5.6 The State party also argues that even if there had been a violation of the author’s rights in relation to prison conditions, this would not render the carrying out of the death sentence unlawful and a violation of articles 6 and 7 of the Covenant. In this context, the State party makes reference to the Privy Council’s decision in Thomas and Hilaire v Attorney General of Trinidad and Tobago, where the Privy Council considered that even if the prison conditions constituted a breach of the appellants constitutional rights, commutation of the sentence would not be the appropriate remedy and the fact that the conditions in which the condemned man had been kept prior to execution infringed his constitutional rights did not make a lawful sentence unconstitutional.
5.7 As to counsel’s claim that the author’s right to access to the constitutional court was violated, the State party notes that the author has indeed presented and pursued a constitutional motion in the High Court, during which he was represented by experienced local counsel. After his motion was dismissed, the author gave notice of appeal. On 13 October 1999, he withdrew his appeal. During these proceedings he was again represented by the same counsel. The State party submits that this is evidence that there has been no conduct on the part of the State which has had the practical effect of denying the author access to court.
6.1 In his comments, counsel maintains that the author’s death sentence violates various provisions of the Covenant because he was sentenced to death without the sentencing judge considering and giving effect to his character, his personal circumstances or those of the crime. In this connection, counsel refers to the report by the Inter-American Commission on Human Rights in the case of Hilaire v. Trinidad and Tobago .
6.2 With respect to the prerogative of mercy, counsel argues that the State party has not appreciated that the right to apply for pardon must be an effective right. In the author’s case, he cannot effectively present his case for mercy and thus the right to apply for mercy is theoretical and illusory. The author cannot participate in the process, and is merely informed of the outcome. According to counsel, this means that the decisions on mercy are taken on an arbitrary basis. In this connection, counsel notes that the Advisory Committee does not interview the prisoner or his family. Moreover, no opportunity is given to the condemned person to respond to possible aggravating information which the Advisory Committee may have in its possession.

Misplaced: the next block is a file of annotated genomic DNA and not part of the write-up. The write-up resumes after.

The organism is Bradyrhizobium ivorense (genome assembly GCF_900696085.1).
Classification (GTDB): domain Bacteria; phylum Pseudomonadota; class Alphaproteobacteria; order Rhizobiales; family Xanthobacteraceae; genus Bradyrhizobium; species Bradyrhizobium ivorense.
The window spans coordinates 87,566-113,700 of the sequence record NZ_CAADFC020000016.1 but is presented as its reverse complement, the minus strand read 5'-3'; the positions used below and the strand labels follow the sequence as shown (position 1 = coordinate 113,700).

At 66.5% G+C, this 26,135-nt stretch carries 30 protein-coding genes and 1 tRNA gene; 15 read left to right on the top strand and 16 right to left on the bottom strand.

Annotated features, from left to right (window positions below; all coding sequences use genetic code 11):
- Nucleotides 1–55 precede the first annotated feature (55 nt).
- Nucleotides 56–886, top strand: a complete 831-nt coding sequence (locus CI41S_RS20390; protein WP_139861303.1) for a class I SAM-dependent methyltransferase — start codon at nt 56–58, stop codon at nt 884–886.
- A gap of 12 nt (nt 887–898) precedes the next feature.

6.3 With regard to the prison conditions, counsel produces an affidavit sworn by the author, dated 30 December 1999. He states that his cell in Kingstown prison, where he was detained from 21 June 1995 to 10 September 1999, was 8 feet by 6 feet in size, and that the only articles with which he was supplied in his cell were a blanket, a slop pail, a small water container and a bible. He slept on the floor. In the cell there was no electric lighting, but there was an electric light bulb in the corridor adjacent to the cell, which was kept on night and day. He states that he was unable to read because of the poor lighting. He was allowed exercise for at least three times a week in the corridor adjacent to his cell. He did not exercise in the open air and did not get any sunlight. Guards were always present. The food was unpalatable and there was little variety (mainly rice). During a fire on 29 July 1999 caused by a prison riot, he was locked in his cell and only managed to save himself when other prisoners broke in through the roof. He is only allowed to wear prison clothes, which are rough on the skin. On 10 September 1999, he was placed in a cell in Fort Charlotte, an 18th century prison. The cell in which he is now held is moist and the floor is damp. He is supplied with a small mattress. The cell is dark night and day, as the light of the electric bulb in the corridor does not penetrate into the cell. He is given exercise daily but inside the building and he does not get any sunlight. Because of the damp conditions, his legs started swelling and he reported this to the authorities, who took him to hospital for examination on 29 December 1999. He adds that he was scheduled to be hanged on 13 September 1999 and that he was taken from his cell to the gallows and that his lawyer was able to obtain a stay of execution only fifteen minutes before the scheduled execution. He states that he has been traumatised and disoriented.
6.4 Concerning the author’s right of access to court, counsel submits that the fact that the author was fortunate enough to persuade counsel to take his recent constitutional case pro bono does not relieve the State party of its obligation to provide legal aid for constitutional motions.
Consideration of admissibility
7.1 Before considering any claim contained in a communication, the Human Rights Committee must, in accordance with rule 87 of its rules of procedure, decide whether or not it is admissible under the Optional Protocol to the Covenant.
7.2 The Committee notes that it appears from the facts before it that the author filed a constitutional motion before the High Court of St. Vincent and the Grenadines. The Committee considers therefore that the author has failed to substantiate, for purposes of admissibility, his claim under article 14(1) of the Covenant, that the State party denied the author the right of access to court in this respect.
7.3 The Committee considers that the author has sufficiently substantiated, for purposes of admissibility, that the remaining claims may raise issues under articles 6, 7, 10 and 26 of the Covenant. The Committee proceeds therefore without further delay to the consideration of the merits of these claims.
Consideration of the merits